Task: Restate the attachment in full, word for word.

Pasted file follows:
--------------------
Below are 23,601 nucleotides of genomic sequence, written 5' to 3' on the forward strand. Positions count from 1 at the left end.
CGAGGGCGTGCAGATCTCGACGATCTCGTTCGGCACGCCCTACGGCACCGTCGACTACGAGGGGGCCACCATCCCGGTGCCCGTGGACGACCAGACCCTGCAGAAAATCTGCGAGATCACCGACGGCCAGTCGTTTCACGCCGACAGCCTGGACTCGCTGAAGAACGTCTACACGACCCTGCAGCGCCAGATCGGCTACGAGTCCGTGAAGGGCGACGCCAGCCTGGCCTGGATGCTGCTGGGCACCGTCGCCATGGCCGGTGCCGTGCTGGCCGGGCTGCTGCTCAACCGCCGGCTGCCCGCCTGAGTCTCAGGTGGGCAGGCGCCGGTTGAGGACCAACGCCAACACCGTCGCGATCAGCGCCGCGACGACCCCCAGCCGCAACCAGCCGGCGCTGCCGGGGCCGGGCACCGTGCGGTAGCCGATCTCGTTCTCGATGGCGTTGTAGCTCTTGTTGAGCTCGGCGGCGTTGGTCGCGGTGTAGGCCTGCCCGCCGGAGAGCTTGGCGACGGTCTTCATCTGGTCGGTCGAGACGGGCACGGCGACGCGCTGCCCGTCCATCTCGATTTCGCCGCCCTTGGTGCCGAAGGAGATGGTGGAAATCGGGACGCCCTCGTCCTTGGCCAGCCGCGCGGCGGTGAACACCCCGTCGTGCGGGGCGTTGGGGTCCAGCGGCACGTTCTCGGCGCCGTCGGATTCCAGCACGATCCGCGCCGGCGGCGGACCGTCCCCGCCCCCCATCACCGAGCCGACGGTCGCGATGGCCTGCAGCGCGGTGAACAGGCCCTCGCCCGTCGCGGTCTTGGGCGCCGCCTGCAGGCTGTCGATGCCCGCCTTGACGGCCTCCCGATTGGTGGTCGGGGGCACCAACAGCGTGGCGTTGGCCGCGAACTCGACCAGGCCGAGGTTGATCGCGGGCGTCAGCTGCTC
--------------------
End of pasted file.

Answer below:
Below are 23,601 nucleotides of genomic sequence, written 5' to 3' on the forward strand. Positions count from 1 at the left end.
CGAGGGCGTGCAGATCTCGACGATCTCGTTCGGCACGCCCTACGGCACCGTCGACTACGAGGGGGCCACCATCCCGGTGCCCGTGGACGACCAGACCCTGCAGAAAATCTGCGAGATCACCGACGGCCAGTCGTTTCACGCCGACAGCCTGGACTCGCTGAAGAACGTCTACACGACCCTGCAGCGCCAGATCGGCTACGAGTCCGTGAAGGGCGACGCCAGCCTGGCCTGGATGCTGCTGGGCACCGTCGCCATGGCCGGTGCCGTGCTGGCCGGGCTGCTGCTCAACCGCCGGCTGCCCGCCTGAGTCTCAGGTGGGCAGGCGCCGGTTGAGGACCAACGCCAACACCGTCGCGATCAGCGCCGCGACGACCCCCAGCCGCAACCAGCCGGCGCTGCCGGGGCCGGGCACCGTGCGGTAGCCGATCTCGTTCTCGATGGCGTTGTAGCTCTTGTTGAGCTCGGCGGCGTTGGTCGCGGTGTAGGCCTGCCCGCCGGAGAGCTTGGCGACGGTCTTCATCTGGTCGGTCGAGACGGGCACGGCGACGCGCTGCCCGTCCATCTCGATTTCGCCGCCCTTGGTGCCGAAGGAGATGGTGGAAATCGGGACGCCCTCGTCCTTGGCCAGCCGCGCGGCGGTGAACACCCCGTCGTGCGGGGCGTTGGGGTCCAGCGGCACGTTCTCGGCGCCGTCGGATTCCAGCACGATCCGCGCCGGCGGCGGACCGTCCCCGCCCCCCATCACCGAGCCGACGGTCGCGATGGCCTGCAGCGCGGTGAACAGGCCCTCGCCCGTCGCGGTCTTGGGCGCCGCCTGCAGGCTGTCGATGCCCGCCTTGACGGCCTCCCGATTGGTGGTCGGGGGCACCAACAGCGTGGCGTTGGCCGCGAACTCGACCAGGCCGAGGTTGATCGCGGGCGTCAGCTGCTC